As alcohol hits the headlines again, experts at Rotherham Hospital reinforce the importance of being alcohol-aware.
Following a recent study which suggests that alcohol causes more harm to society than any other drug, Dr Barbara Hoeroldt, Consultant Physician & Gastroenterologist at The Rotherham NHS Foundation Trust, is encouraging local people to be more aware of the risks of alcohol misuse. She says: “The sad truth is that in South Yorkshire the scale of alcohol misuse is quite high, with figures being particularly high in Rotherham. Binge drinking has no doubt contributed to this, but also the fact that alcohol is now more readily available and at a much cheaper price.
“This means that the problem has become more widespread, affecting both sexes, across all classes and ages from people in their 20s right through to people in their 70s. The rise of binge drinking means we are now seeing much younger people being admitted to hospital with alcohol-related disease – in fact the youngest person to die in Rotherham from an alcohol related illness was only 25.”
“Alcohol misuse is commonly linked to liver disease and when we see a rise in one we usually see a rise in the other. But this is not the only risk, as other medical conditions can be affected or caused by excessive drinking, such as high blood pressure, heart failure, weight gain and diabetes.”
Luckily there is some good news, as Dr Hoeroldt tells us: “In Rotherham we are actively tackling the problem through various means and at a number of places. In the hospital we screen patients on admission for alcohol-related health problems and excessive drinking. This is to identify those at risk of harm, to offer advice and treatment and to identify who has an alcohol related illness and may be at risk of withdrawal. Kirsty Roe, the Trust’s Substance Misuse Specialist Nurse, has a very important role in training nurses and other healthcare workers in how to screen patients, how to help those with significant alcohol problems and link in with partner services in Rotherham.”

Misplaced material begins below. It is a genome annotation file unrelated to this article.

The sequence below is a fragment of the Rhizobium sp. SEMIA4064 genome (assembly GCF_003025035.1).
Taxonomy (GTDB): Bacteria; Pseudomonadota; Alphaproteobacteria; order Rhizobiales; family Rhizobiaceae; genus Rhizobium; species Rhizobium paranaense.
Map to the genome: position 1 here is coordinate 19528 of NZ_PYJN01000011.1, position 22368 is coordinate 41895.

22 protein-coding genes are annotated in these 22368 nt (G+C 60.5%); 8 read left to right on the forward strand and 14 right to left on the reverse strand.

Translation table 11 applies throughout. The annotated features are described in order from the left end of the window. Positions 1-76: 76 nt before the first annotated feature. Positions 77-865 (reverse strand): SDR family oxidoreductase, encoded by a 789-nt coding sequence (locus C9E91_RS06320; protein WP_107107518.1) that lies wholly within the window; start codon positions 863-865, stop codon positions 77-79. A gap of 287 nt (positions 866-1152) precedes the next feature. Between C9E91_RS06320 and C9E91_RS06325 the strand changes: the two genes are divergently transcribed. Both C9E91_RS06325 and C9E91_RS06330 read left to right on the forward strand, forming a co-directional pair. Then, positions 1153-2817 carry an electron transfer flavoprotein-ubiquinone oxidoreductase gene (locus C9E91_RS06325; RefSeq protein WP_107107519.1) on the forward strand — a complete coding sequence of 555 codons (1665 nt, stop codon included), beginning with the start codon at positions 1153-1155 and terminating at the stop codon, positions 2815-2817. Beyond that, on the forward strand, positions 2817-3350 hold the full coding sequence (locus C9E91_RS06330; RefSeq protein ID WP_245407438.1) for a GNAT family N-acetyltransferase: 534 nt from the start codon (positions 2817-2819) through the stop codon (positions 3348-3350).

“The Rotherham Alcohol Harm Reduction Strategy group, which is led by the Safer Rotherham Partnership, brings together the local authority, police and health community, whilst the alcohol treatment group, which includes Trust clinicians, managers, local GPs and representatives from NHS Rotherham, looks at treatment availability and access.
“I would also like to stress that, just like most things alcohol is fine in moderation and at very low levels actually does have some health benefits – for example, small amounts of red wine reduces the risk of developing ischaemic heart disease.”
Kirsty Roe and Dr Hoeroldt both give the following advice: “Please make sure you follow the government’s health advice on safe drinking and also be aware that beer and wine are getting stronger, so what you think is one unit may actually be two or three! We would also recommend not drinking for two days a week and not to go over the recommended limit on a daily basis - no more than 2-3 units a day for females and 3-4 units a day for males.
“If you are worried about how much you are drinking I would firstly contact your GP or the local Alcohol Worker at your GP surgery. There are also good support networks in the area, including the Lifeline Rotherham Alcohol Service, where people can make an appointment or just drop-in”